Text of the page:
“This is indeed well understood by any gardener. The aim of the life of a rosebush is to be all that is inherent as potentiality in the rosebush: that its leaves are well developed and that its flower is the most perfect rose that can grow out of this seed. The gardener knows, then, in order to reach this aim he must follow certain norms that have been empirically found. The rosebush needs a specific kind of soil, of moisture, of temperature, of sun and shade. It is up to the gardener to provide these things if he wants to have beautiful roses. But even without his help the rosebush tries to provide itself with the optimum of needs. It can do nothing about moisture and soil, but it can do something about sun and temperature by growing “crooked,” in the direction of the sun, provided there is such an opportunity. Why would not the same hold true for the human species?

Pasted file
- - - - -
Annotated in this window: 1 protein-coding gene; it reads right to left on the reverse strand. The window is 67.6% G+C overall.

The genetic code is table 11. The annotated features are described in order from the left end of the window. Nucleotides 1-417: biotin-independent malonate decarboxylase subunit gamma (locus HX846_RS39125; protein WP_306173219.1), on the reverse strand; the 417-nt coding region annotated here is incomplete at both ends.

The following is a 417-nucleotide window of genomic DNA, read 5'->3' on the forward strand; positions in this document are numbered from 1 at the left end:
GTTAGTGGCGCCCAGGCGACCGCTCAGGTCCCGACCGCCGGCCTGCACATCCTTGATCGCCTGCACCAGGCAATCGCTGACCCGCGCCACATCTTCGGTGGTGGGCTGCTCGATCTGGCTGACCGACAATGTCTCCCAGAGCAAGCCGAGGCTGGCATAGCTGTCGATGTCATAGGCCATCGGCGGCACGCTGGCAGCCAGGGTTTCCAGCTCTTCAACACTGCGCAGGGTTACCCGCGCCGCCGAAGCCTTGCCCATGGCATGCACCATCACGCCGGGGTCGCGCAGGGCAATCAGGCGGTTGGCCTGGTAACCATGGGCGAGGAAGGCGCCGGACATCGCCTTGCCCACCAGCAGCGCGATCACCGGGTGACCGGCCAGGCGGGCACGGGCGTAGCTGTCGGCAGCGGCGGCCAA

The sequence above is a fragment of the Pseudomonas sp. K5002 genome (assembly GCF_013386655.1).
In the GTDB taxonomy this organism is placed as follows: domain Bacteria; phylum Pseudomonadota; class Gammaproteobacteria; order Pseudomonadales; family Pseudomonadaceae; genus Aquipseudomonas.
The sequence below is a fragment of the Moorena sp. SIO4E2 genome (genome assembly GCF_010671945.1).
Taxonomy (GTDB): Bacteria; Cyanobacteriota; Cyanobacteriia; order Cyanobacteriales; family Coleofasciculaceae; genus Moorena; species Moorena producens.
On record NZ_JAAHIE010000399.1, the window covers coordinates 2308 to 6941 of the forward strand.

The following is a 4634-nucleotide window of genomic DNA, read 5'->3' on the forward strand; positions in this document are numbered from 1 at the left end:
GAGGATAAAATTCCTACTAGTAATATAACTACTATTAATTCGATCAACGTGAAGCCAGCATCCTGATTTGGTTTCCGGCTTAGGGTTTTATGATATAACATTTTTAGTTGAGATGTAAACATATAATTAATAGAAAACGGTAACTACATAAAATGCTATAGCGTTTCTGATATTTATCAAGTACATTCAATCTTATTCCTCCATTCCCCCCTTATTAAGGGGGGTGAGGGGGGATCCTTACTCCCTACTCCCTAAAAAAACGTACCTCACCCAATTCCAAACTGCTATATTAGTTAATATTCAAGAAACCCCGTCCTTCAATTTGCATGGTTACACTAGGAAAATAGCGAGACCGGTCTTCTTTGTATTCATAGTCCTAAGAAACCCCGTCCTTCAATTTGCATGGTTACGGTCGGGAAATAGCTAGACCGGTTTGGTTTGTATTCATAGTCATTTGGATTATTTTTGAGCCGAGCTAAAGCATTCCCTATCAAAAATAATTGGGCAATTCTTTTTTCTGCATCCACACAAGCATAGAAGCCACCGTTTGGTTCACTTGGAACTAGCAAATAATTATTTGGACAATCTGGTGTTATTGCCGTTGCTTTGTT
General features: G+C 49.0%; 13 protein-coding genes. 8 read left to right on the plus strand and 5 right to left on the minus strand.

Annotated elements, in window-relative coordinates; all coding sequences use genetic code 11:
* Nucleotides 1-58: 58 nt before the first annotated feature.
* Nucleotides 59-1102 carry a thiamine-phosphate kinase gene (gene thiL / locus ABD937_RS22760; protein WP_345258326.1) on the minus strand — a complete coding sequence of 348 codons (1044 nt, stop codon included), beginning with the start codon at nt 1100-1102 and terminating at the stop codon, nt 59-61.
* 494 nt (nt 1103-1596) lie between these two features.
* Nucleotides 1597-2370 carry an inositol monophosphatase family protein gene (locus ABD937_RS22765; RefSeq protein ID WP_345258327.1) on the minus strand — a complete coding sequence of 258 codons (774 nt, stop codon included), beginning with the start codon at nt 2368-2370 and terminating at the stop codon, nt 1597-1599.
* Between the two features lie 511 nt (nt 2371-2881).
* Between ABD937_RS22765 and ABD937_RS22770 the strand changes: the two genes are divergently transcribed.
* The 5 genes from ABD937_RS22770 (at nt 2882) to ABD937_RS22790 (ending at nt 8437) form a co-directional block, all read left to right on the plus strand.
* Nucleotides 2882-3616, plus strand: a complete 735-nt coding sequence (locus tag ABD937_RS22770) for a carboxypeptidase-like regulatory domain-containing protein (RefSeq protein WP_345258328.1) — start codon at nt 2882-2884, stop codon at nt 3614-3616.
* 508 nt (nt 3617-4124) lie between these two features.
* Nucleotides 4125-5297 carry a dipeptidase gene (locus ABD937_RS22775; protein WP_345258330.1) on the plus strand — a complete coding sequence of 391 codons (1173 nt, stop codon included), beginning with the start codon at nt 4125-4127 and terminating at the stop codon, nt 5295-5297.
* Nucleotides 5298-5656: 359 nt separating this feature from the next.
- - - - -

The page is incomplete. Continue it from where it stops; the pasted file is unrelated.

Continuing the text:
Even if we had no theoretical knowledge about the reasons for the norms that are conducive to man’s optimal growth and functioning, experience tells us just as much as it tells the gardener. Therein lies the reason that all great teachers of man have arrived at essentially the same norms for living, the essence of these norms being that the overcoming of greed, illusions, and hate, and the attainment of love and compassion, are the conditions for attaining optimal being.” – The Art of Being byEric Fromm